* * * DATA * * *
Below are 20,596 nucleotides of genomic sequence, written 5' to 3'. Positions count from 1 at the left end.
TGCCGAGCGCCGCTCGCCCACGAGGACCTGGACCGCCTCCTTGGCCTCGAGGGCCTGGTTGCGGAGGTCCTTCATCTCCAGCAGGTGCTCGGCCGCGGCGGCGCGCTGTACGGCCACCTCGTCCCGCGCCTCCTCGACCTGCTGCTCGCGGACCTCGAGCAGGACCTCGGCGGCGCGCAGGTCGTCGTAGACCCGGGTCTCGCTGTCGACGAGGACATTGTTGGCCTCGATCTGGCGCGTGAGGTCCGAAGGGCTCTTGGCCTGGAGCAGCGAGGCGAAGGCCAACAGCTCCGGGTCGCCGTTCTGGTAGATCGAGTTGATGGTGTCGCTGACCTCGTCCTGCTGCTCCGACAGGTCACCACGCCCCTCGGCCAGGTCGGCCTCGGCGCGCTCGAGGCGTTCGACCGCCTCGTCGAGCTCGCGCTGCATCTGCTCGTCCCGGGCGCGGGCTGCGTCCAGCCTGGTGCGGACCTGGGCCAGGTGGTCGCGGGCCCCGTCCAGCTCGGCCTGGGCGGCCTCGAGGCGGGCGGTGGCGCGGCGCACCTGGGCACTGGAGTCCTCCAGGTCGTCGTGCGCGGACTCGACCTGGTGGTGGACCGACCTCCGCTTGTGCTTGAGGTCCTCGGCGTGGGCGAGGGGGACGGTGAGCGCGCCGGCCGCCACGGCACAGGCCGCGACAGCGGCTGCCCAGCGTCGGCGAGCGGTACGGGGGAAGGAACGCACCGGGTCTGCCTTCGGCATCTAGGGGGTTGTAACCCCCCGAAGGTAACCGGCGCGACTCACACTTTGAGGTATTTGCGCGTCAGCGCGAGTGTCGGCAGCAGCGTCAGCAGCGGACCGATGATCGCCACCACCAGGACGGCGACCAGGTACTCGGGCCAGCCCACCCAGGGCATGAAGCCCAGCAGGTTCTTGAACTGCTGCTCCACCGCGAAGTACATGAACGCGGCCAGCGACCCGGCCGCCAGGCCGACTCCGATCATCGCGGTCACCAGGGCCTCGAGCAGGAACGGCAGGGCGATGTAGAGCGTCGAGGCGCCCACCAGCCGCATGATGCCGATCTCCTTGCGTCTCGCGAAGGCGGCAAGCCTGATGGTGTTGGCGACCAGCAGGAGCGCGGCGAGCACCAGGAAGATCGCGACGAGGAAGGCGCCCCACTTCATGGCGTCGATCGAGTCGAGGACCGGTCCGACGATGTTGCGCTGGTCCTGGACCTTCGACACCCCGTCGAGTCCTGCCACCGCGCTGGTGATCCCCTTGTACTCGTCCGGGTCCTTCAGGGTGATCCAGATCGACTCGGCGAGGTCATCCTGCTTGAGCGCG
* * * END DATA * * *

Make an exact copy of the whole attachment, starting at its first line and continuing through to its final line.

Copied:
Below are 20,596 nucleotides of genomic sequence, written 5' to 3'. Positions count from 1 at the left end.
TGCCGAGCGCCGCTCGCCCACGAGGACCTGGACCGCCTCCTTGGCCTCGAGGGCCTGGTTGCGGAGGTCCTTCATCTCCAGCAGGTGCTCGGCCGCGGCGGCGCGCTGTACGGCCACCTCGTCCCGCGCCTCCTCGACCTGCTGCTCGCGGACCTCGAGCAGGACCTCGGCGGCGCGCAGGTCGTCGTAGACCCGGGTCTCGCTGTCGACGAGGACATTGTTGGCCTCGATCTGGCGCGTGAGGTCCGAAGGGCTCTTGGCCTGGAGCAGCGAGGCGAAGGCCAACAGCTCCGGGTCGCCGTTCTGGTAGATCGAGTTGATGGTGTCGCTGACCTCGTCCTGCTGCTCCGACAGGTCACCACGCCCCTCGGCCAGGTCGGCCTCGGCGCGCTCGAGGCGTTCGACCGCCTCGTCGAGCTCGCGCTGCATCTGCTCGTCCCGGGCGCGGGCTGCGTCCAGCCTGGTGCGGACCTGGGCCAGGTGGTCGCGGGCCCCGTCCAGCTCGGCCTGGGCGGCCTCGAGGCGGGCGGTGGCGCGGCGCACCTGGGCACTGGAGTCCTCCAGGTCGTCGTGCGCGGACTCGACCTGGTGGTGGACCGACCTCCGCTTGTGCTTGAGGTCCTCGGCGTGGGCGAGGGGGACGGTGAGCGCGCCGGCCGCCACGGCACAGGCCGCGACAGCGGCTGCCCAGCGTCGGCGAGCGGTACGGGGGAAGGAACGCACCGGGTCTGCCTTCGGCATCTAGGGGGTTGTAACCCCCCGAAGGTAACCGGCGCGACTCACACTTTGAGGTATTTGCGCGTCAGCGCGAGTGTCGGCAGCAGCGTCAGCAGCGGACCGATGATCGCCACCACCAGGACGGCGACCAGGTACTCGGGCCAGCCCACCCAGGGCATGAAGCCCAGCAGGTTCTTGAACTGCTGCTCCACCGCGAAGTACATGAACGCGGCCAGCGACCCGGCCGCCAGGCCGACTCCGATCATCGCGGTCACCAGGGCCTCGAGCAGGAACGGCAGGGCGATGTAGAGCGTCGAGGCGCCCACCAGCCGCATGATGCCGATCTCCTTGCGTCTCGCGAAGGCGGCAAGCCTGATGGTGTTGGCGACCAGCAGGAGCGCGGCGAGCACCAGGAAGATCGCGACGAGGAAGGCGCCCCACTTCATGGCGTCGATCGAGTCGAGGACCGGTCCGACGATGTTGCGCTGGTCCTGGACCTTCGACACCCCGTCGAGTCCTGCCACCGCGCTGGTGATCCCCTTGTACTCGTCCGGGTCCTTCAGGGTGATCCAGATCGACTCGGCGAGGTCATCCTGCTTGAGCGCG